You can’t miss these 4 holiday displays on the North Fork


Finding George and Sandra Berry’s Southold home is no easy feat.

It’s located at 345 Willow Pond Lane, which is a couple of turns off Main Bayview Road. The house is on a hill, near a bend on a dead-end street you’ve likely never driven down.

Since there’s very little traffic near their home, the Berrys don’t decorate to please the masses each holiday season. Instead, the high school sweethearts put in countless hours of work preparing their house for the enjoyment of their 13 grandchildren and five great-grandchildren on Christmas Day.

Their festive home, which was selected this week as the winner of Times Review Media Group’s second annual Deck the Halls holiday decorating contest, is worth going out of your way to see.

“It’s a beautiful winter wonderland,” said Liz Person, one of two judges to give the Berry home a “perfect 10.” For their efforts, the couple will receive a $1,000 gift card from Riverhead Building Supply, the grand prize sponsor of our contest.

The Berrys first began putting extra effort into decorating for the holidays about a decade ago, they said. Mr. Berry, 80, hangs white icicle lights on the front of the house and projected images of snowflakes fall from a detached garage.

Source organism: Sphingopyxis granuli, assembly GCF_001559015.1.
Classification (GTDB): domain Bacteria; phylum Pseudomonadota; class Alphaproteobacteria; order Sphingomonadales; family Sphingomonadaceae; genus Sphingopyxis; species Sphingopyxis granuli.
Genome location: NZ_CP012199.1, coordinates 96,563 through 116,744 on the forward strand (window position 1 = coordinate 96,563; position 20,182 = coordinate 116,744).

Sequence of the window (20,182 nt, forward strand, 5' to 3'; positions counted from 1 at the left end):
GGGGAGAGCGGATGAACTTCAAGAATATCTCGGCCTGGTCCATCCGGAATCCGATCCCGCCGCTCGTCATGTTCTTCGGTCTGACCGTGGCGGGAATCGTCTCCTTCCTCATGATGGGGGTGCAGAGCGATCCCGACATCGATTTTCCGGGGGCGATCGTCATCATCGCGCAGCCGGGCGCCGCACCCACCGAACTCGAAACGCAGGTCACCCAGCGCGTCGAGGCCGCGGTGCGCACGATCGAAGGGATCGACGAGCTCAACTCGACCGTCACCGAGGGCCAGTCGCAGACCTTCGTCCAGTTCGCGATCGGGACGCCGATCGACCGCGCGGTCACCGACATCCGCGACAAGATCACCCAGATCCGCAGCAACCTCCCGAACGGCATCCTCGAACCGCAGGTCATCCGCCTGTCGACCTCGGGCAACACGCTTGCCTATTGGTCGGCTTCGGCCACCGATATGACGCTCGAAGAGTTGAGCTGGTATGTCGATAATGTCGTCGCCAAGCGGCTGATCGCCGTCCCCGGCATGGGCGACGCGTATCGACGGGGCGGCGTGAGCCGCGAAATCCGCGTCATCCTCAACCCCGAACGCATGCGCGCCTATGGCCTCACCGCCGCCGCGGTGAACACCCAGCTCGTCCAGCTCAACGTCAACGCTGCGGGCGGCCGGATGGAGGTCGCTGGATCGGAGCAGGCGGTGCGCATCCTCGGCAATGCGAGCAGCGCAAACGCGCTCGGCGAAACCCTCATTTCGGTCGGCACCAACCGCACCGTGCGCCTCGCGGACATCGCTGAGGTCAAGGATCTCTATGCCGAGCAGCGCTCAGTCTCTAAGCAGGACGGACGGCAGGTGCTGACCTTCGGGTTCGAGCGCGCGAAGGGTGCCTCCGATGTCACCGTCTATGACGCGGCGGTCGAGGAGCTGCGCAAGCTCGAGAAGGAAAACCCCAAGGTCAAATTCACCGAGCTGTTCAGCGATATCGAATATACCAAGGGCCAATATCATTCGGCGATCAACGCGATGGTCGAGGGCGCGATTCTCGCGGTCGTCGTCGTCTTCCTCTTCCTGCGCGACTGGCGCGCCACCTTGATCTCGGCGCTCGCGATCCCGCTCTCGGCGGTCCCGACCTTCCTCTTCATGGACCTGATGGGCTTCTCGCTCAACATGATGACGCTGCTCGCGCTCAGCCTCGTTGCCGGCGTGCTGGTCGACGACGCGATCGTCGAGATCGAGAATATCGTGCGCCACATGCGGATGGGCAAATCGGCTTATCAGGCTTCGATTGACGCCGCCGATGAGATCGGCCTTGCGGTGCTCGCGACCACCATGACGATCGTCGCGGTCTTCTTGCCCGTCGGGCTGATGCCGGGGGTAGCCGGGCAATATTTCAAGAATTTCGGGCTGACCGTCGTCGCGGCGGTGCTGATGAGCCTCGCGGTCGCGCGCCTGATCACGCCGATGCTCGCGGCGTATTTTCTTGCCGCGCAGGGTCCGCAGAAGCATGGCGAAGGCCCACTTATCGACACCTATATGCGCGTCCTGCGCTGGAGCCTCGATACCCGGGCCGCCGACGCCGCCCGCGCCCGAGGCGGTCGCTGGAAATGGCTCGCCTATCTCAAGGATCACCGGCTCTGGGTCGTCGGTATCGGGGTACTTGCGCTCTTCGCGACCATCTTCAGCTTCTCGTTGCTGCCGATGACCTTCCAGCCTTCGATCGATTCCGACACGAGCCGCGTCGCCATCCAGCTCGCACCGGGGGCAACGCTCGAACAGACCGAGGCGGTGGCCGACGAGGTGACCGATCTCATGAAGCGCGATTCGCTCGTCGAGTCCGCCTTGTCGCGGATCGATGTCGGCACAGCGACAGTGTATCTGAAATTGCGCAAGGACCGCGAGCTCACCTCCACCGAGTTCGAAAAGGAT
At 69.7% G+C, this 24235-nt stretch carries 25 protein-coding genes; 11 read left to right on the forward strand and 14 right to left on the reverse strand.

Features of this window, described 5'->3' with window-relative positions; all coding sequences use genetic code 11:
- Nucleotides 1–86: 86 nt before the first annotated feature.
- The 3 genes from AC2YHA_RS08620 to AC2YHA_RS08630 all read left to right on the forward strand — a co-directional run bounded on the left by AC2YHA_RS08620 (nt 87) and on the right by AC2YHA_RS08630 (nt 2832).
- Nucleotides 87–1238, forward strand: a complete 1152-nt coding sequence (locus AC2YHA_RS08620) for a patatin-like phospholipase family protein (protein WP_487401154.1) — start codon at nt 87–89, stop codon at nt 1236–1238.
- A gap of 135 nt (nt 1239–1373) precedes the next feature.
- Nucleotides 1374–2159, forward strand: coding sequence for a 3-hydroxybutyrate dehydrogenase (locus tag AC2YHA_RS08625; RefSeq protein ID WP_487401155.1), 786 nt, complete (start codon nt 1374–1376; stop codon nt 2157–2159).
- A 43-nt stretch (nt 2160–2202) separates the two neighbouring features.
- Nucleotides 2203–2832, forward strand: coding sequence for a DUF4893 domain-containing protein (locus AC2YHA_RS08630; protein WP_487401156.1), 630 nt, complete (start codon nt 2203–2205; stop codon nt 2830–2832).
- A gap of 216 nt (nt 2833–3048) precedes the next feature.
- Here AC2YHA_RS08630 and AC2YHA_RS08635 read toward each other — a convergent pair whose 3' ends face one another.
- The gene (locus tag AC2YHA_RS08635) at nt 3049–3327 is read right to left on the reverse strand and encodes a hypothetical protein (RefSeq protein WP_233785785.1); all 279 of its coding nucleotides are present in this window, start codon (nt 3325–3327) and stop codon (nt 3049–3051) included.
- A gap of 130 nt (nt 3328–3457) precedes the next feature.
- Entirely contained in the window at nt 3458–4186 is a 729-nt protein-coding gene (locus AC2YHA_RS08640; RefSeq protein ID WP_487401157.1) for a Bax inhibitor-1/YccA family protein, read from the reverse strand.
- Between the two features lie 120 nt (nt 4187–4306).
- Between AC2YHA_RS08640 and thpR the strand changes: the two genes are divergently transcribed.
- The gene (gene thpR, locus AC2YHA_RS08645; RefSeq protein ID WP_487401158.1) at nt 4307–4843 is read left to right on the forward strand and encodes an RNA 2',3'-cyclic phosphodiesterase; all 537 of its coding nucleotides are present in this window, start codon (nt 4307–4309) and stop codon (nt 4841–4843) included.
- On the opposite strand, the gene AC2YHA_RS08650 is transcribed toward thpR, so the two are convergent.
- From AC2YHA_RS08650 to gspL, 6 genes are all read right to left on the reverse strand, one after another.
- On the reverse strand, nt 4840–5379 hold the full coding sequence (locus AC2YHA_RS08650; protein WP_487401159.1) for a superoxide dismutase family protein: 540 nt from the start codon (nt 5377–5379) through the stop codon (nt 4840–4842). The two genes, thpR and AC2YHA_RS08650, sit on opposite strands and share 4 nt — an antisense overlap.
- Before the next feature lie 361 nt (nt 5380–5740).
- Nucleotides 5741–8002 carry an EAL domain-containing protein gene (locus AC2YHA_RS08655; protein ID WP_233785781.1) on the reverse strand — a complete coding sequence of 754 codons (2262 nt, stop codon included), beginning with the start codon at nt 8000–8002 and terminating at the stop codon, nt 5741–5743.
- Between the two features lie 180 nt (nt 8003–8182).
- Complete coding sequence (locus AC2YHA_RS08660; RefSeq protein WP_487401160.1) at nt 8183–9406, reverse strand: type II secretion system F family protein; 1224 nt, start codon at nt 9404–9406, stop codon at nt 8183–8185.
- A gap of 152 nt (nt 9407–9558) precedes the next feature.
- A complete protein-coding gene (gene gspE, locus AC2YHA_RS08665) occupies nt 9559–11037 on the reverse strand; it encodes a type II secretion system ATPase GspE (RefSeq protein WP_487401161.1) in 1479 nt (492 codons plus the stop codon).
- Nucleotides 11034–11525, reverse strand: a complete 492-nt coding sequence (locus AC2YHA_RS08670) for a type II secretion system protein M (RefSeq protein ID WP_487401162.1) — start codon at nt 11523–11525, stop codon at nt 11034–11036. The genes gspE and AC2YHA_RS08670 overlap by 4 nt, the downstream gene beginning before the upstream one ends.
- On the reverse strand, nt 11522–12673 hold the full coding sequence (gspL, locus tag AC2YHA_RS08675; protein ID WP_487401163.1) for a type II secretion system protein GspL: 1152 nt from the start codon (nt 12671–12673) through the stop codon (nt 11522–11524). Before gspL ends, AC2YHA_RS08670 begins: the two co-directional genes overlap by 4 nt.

The lawn displays also use mostly white lights, though there are the touches of red in Santa’s suit or Rudolph’s nose. A North Pole scene and a life-sized snowman are highlights.

It’s not until you actually step inside that you get the full of effect of the Berry home. That’s where the many years of collecting holiday decorations and the personal touches can be experienced.

“Many of the decorations have nice family stories behind them,” noted judge Lauren Sisson.

There’s the more than 75-year-old Lionel train set Ms. Berry’s father bought for her first Christmas. It runs around their spinning Christmas tree through a ceramic winter village.

Also noteworthy is the story behind the family’s crêche, which was purchased from Woolworth’s with pieces costing as little as 19 cents.

“Back then we couldn’t afford to buy the whole set at once,” Ms. Berry said with a smile.

Eight of our judges rated the Berry home above the other seven houses we visited. None ranked it lower than second, for an average score of 9.3. With added decorations this year, the Berrys improved their overall score from our first contest, in which they finished with the second-best score.

“It’s like walking into the home of Santa and Mrs. Claus,” remarked judge Monique Singh-Roy.

Judge Cerria Torres said she was shocked to “not see Santa sitting inside.”

What resonated most with many of our judges, however, was how the Berrys continue to decorate each year out of the love they have for their grandchildren. It’s a holiday tradition sure to warm your heart.

“While the outside of the home sparkles, the inside warms visitors up with a cozy feeling reminiscent of Christmas Eves spent at their own grandparents’ home as a child,” said judge Vera Chinese.

[email protected]

Click below for more photos of the Berry house from photographer Katharine Schroeder, as well as photos of the runners-up in our annual Holiday Lights contest.